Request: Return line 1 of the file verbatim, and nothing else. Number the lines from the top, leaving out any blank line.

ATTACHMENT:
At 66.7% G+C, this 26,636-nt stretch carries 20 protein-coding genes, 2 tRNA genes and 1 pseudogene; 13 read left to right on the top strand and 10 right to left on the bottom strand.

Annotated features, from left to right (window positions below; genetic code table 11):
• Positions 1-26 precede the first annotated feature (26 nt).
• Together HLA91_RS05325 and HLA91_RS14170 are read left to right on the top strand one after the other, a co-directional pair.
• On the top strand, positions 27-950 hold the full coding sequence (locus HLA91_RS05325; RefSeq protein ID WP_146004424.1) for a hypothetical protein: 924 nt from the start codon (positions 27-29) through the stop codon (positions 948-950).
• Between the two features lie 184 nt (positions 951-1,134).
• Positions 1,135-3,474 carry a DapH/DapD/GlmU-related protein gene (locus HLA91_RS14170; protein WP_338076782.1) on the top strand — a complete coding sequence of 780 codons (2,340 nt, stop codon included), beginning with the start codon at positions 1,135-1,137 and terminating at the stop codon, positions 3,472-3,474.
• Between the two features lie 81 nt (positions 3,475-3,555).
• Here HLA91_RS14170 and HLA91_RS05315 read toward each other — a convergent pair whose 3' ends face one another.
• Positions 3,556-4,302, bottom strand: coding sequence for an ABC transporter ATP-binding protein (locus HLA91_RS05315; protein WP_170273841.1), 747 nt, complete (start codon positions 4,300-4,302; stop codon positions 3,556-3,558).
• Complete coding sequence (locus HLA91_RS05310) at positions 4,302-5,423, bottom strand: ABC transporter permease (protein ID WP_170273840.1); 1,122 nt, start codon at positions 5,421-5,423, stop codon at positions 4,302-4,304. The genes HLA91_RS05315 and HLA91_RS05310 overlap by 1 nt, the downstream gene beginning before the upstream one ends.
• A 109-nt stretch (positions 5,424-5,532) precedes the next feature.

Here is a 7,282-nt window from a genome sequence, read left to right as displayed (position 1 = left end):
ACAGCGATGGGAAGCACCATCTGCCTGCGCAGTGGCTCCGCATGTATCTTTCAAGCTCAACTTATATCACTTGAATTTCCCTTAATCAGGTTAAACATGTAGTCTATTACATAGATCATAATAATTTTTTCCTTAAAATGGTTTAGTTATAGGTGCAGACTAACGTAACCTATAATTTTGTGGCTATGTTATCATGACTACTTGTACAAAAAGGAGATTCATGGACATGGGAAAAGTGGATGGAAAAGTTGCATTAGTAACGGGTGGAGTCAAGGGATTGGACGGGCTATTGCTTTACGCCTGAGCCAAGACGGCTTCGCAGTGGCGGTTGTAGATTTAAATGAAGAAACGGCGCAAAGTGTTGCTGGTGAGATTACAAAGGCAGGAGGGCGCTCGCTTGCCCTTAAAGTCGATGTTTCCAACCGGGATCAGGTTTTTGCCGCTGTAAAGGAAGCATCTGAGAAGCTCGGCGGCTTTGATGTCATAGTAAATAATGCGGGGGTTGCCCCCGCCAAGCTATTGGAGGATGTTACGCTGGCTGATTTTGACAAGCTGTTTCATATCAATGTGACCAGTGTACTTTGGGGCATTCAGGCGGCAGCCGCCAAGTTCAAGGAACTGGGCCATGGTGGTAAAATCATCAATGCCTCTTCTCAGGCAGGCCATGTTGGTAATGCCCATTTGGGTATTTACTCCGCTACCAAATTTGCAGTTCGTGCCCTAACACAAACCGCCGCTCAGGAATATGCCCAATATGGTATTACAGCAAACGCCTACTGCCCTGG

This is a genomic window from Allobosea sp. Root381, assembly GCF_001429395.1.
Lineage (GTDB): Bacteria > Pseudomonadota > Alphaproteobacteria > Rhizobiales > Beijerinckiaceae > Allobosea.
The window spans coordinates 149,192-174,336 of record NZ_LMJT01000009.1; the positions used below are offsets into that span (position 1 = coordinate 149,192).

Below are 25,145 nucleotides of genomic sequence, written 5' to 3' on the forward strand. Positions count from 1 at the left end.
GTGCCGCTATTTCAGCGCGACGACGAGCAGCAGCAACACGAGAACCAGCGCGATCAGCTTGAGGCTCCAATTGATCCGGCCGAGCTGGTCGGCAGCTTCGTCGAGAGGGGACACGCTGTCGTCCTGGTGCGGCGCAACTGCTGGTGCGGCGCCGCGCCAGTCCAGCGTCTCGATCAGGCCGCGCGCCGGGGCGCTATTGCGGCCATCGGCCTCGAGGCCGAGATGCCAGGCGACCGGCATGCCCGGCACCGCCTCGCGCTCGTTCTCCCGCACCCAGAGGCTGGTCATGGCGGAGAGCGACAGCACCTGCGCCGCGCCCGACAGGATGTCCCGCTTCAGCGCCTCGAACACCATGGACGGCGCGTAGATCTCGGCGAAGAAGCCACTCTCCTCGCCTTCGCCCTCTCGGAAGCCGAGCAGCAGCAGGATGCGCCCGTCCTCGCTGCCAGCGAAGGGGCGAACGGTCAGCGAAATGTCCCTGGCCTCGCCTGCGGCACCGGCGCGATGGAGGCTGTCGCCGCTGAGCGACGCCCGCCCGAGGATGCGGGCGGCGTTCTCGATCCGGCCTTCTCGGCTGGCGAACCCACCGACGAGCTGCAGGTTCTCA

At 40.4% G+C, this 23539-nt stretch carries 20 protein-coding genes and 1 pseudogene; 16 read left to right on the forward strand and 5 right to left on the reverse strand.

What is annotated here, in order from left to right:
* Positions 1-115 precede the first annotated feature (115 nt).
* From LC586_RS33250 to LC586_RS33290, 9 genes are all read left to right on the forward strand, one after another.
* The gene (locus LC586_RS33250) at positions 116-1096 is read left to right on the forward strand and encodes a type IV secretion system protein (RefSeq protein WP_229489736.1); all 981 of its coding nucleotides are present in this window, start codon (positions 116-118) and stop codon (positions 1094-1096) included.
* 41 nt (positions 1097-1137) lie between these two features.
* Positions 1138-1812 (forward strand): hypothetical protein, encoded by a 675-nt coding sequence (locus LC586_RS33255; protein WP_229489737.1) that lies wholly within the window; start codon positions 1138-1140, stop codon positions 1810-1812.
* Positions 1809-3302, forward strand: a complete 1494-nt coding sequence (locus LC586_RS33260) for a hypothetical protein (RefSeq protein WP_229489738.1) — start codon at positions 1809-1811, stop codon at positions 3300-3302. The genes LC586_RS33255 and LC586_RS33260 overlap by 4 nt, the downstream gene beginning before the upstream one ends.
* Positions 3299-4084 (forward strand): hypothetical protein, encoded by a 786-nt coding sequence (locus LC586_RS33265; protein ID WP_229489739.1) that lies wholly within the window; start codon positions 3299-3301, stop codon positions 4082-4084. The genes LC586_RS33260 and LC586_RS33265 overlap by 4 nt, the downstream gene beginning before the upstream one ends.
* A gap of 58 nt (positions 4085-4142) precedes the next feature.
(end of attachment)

At 66.7% G+C, this 26,636-nt stretch carries 20 protein-coding genes, 2 tRNA genes and 1 pseudogene; 13 read left to right on the top strand and 10 right to left on the bottom strand.